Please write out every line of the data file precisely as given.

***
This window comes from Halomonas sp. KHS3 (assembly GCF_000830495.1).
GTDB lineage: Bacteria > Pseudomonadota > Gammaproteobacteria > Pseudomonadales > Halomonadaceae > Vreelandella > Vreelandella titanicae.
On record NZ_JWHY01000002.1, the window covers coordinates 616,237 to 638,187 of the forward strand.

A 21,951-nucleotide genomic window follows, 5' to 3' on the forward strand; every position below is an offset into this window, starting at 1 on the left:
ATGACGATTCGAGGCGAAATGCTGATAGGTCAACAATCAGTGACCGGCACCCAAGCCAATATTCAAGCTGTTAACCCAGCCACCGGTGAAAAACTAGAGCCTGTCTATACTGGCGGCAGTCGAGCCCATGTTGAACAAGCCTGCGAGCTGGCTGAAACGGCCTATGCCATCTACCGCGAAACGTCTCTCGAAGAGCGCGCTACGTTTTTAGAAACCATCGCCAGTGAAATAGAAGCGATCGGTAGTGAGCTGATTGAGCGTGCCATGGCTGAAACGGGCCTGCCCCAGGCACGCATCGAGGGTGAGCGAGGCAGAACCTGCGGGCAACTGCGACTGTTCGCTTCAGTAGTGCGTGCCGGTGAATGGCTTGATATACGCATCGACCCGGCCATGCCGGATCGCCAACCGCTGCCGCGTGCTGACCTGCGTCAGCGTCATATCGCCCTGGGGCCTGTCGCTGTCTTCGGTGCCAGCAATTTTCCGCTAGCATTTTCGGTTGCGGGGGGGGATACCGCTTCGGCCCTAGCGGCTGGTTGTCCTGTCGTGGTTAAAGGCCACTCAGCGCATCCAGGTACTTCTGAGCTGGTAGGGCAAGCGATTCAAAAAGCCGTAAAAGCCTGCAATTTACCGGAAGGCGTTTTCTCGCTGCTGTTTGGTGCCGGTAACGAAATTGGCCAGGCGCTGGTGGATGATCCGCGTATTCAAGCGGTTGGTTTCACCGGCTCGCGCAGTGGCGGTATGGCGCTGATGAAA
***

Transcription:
This window comes from Halomonas sp. KHS3 (assembly GCF_000830495.1).
GTDB lineage: Bacteria > Pseudomonadota > Gammaproteobacteria > Pseudomonadales > Halomonadaceae > Vreelandella > Vreelandella titanicae.
On record NZ_JWHY01000002.1, the window covers coordinates 616,237 to 638,187 of the forward strand.

A 21,951-nucleotide genomic window follows, 5' to 3' on the forward strand; every position below is an offset into this window, starting at 1 on the left:
ATGACGATTCGAGGCGAAATGCTGATAGGTCAACAATCAGTGACCGGCACCCAAGCCAATATTCAAGCTGTTAACCCAGCCACCGGTGAAAAACTAGAGCCTGTCTATACTGGCGGCAGTCGAGCCCATGTTGAACAAGCCTGCGAGCTGGCTGAAACGGCCTATGCCATCTACCGCGAAACGTCTCTCGAAGAGCGCGCTACGTTTTTAGAAACCATCGCCAGTGAAATAGAAGCGATCGGTAGTGAGCTGATTGAGCGTGCCATGGCTGAAACGGGCCTGCCCCAGGCACGCATCGAGGGTGAGCGAGGCAGAACCTGCGGGCAACTGCGACTGTTCGCTTCAGTAGTGCGTGCCGGTGAATGGCTTGATATACGCATCGACCCGGCCATGCCGGATCGCCAACCGCTGCCGCGTGCTGACCTGCGTCAGCGTCATATCGCCCTGGGGCCTGTCGCTGTCTTCGGTGCCAGCAATTTTCCGCTAGCATTTTCGGTTGCGGGGGGGGATACCGCTTCGGCCCTAGCGGCTGGTTGTCCTGTCGTGGTTAAAGGCCACTCAGCGCATCCAGGTACTTCTGAGCTGGTAGGGCAAGCGATTCAAAAAGCCGTAAAAGCCTGCAATTTACCGGAAGGCGTTTTCTCGCTGCTGTTTGGTGCCGGTAACGAAATTGGCCAGGCGCTGGTGGATGATCCGCGTATTCAAGCGGTTGGTTTCACCGGCTCGCGCAGTGGCGGTATGGCGCTGATGAAA